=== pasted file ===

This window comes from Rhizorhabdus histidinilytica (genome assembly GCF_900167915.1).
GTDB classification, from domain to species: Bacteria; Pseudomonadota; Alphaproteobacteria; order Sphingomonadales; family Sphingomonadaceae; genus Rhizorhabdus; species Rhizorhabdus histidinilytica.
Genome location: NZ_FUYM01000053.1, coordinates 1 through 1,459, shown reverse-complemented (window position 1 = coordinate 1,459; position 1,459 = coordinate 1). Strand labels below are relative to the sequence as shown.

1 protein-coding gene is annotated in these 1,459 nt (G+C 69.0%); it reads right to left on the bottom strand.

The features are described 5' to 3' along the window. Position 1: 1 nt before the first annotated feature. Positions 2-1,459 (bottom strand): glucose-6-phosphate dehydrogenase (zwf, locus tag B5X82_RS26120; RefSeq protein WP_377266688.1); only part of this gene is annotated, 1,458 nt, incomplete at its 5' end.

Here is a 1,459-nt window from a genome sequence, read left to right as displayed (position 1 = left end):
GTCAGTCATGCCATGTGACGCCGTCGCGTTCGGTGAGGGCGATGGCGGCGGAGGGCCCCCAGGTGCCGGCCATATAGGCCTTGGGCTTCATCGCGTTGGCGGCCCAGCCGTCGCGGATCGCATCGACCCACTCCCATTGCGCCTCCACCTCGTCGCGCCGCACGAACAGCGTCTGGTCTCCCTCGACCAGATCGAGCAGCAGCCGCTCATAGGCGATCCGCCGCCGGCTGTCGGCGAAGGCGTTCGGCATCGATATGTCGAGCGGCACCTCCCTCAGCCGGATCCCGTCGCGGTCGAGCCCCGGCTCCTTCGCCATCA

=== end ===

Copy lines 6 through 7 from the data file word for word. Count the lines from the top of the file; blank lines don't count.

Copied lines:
Here is a 1,459-nt window from a genome sequence, read left to right as displayed (position 1 = left end):
GTCAGTCATGCCATGTGACGCCGTCGCGTTCGGTGAGGGCGATGGCGGCGGAGGGCCCCCAGGTGCCGGCCATATAGGCCTTGGGCTTCATCGCGTTGGCGGCCCAGCCGTCGCGGATCGCATCGACCCACTCCCATTGCGCCTCCACCTCGTCGCGCCGCACGAACAGCGTCTGGTCTCCCTCGACCAGATCGAGCAGCAGCCGCTCATAGGCGATCCGCCGCCGGCTGTCGGCGAAGGCGTTCGGCATCGATATGTCGAGCGGCACCTCCCTCAGCCGGATCCCGTCGCGGTCGAGCCCCGGCTCCTTCGCCATCA